Diarrhoea is one of the world’s leading causes of child illness and death, and rotavirus is the most common cause of severe diarrhoea.
Each year, rotavirus diarrhoea kills about 200,000 children in countries around the world and hospitalises hundreds of thousands more, despite the fact that safe, effective vaccines exist that can protect children from this disease.
Rotavirus is highly contagious, and every child is at risk. Infants and children under the age of 2 years face the greatest risk of infection. Rotavirus causes gastroenteritis, an inflammation of the stomach and intestines. It primarily infects the small intestine, destroying the surface tissue and preventing the absorption of nutrients, causing diarrhoea.
The ROTA Council strongly endorses the recommendation by the World Health Organization (WHO) that all countries introduce rotavirus vaccines. In addition, to accelerate the introduction of lifesaving, health-improving rotavirus vaccines, the ROTA Council recommends that key stakeholders undertake actions in the following areas.
Gavi-eligible countries that have not yet introduced rotavirus vaccines into their childhood immunization schedules should strongly consider applying to Gavi (Global Alliance for Vaccine and Immunization) for new vaccine support for rotavirus vaccine as soon as possible.
Governments and funding agencies should continue to support the research and development of new, low-cost rotavirus vaccines using public, social business and public-private models. Emerging market manufacturers have demonstrated the ability to develop and license low-cost rotavirus vaccines (Rotavin and ROTAVAC®) with technology transfer and public funding support.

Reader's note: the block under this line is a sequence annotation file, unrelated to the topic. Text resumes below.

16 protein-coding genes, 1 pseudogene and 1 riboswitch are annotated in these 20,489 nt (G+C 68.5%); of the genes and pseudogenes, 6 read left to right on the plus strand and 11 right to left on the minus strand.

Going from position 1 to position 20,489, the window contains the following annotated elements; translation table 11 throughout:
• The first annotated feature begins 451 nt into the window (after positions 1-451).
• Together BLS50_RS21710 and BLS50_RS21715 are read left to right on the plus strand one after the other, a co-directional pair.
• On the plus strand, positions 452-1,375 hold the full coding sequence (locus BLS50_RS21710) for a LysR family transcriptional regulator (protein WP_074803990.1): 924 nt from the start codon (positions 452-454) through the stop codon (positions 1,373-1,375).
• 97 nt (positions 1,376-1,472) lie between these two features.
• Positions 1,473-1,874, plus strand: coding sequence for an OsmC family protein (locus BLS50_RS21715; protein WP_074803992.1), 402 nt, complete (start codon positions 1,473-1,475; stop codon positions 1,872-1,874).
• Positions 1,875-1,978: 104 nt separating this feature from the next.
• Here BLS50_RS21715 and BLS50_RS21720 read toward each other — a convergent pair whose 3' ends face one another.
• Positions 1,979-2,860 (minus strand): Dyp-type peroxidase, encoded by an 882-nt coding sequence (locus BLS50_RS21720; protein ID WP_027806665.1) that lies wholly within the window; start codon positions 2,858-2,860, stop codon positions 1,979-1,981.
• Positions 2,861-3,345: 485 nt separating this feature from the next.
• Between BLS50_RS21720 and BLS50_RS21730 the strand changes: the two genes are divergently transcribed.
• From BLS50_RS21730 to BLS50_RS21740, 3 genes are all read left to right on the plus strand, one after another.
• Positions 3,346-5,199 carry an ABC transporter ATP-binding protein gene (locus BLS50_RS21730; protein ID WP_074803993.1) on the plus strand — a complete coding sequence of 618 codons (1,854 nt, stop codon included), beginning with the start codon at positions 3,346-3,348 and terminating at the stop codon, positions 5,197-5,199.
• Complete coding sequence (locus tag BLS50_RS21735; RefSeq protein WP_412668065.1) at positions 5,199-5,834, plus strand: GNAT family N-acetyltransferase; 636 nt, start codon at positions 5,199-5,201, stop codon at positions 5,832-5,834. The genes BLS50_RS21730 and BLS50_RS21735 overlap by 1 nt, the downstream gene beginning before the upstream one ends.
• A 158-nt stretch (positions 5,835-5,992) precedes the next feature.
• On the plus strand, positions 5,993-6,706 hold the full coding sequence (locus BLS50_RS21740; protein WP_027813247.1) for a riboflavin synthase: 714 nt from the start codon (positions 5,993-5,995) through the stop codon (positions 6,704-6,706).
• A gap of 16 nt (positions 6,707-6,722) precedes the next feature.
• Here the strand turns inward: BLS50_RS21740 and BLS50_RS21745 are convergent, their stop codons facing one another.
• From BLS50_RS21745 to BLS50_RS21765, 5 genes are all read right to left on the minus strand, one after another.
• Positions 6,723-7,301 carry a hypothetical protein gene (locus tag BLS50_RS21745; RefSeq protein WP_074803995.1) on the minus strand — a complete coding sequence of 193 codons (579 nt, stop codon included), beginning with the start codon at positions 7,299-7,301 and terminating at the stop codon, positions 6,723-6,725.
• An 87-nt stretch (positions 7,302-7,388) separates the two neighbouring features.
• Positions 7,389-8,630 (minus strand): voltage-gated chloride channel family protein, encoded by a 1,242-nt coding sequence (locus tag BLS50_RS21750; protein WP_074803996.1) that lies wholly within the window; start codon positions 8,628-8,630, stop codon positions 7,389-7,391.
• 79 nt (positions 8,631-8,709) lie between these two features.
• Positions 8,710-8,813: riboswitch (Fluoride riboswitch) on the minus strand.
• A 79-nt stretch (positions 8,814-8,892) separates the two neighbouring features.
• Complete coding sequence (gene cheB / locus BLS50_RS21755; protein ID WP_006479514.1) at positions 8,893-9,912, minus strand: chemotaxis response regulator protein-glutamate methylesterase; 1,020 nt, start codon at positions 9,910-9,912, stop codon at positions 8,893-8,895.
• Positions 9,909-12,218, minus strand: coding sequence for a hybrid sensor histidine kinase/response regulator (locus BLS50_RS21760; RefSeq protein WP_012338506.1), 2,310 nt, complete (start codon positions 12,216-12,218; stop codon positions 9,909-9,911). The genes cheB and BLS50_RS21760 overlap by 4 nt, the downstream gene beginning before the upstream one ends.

Global health entities (e.g. UNICEF, WHO, Gavi) and NGOs influential in vaccine programs (e.g., Médecins Sans Frontières and Save the Children) should expedite initiatives to ensure prices paid for rotavirus vaccines reflect true manufacturing costs, provide reasonable returns on manufacturers’ investment and take into account an individual country’s ability to pay. Additional mechanisms may be required to provide innovative funding options for low-middle income, non-Gavi eligible countries. To enable countries of all income groups to include rotavirus vaccines in their national immunization programs, transparent and flexible pricing mechanisms are required.
National governments, global health entities, funding agencies, manufacturers and other stakeholders should facilitate the development of new, live oral vaccines that address barriers to global supply for Gavi and low- and middle-income countries; implementation challenges (cold chain, volume of administration and storage, delivery systems, safety concerns) and cultural sensitivity; and that are safe, efficacious and available at low cost.
In conjunction with the introduction of rotavirus vaccine, countries should work with WHO, UNICEF and other partners to plan and implement a comprehensive set of interventions to reduce illnesses and deaths from diarrheal disease, consistent with the integrated global action Plan for the prevention and control of Pneumonia and Diarrhea (GAPPD).
Rotavirus is the most common cause of severe diarrhea, and every child is vulnerable. Vaccines are safe, effective and the most powerful tool to protect children from rotavirus. In countries where they are in use, vaccines are already saving the lives and improving the health of countless numbers of children.
Despite the WHO recommendation that rotavirus vaccines be introduced into every country’s national immunization program, 94 million infants still do not have access to this critical intervention. These countries should prioritize the vaccines now—millions of illnesses and tens of thousands of deaths can be prevented through rotavirus vaccination.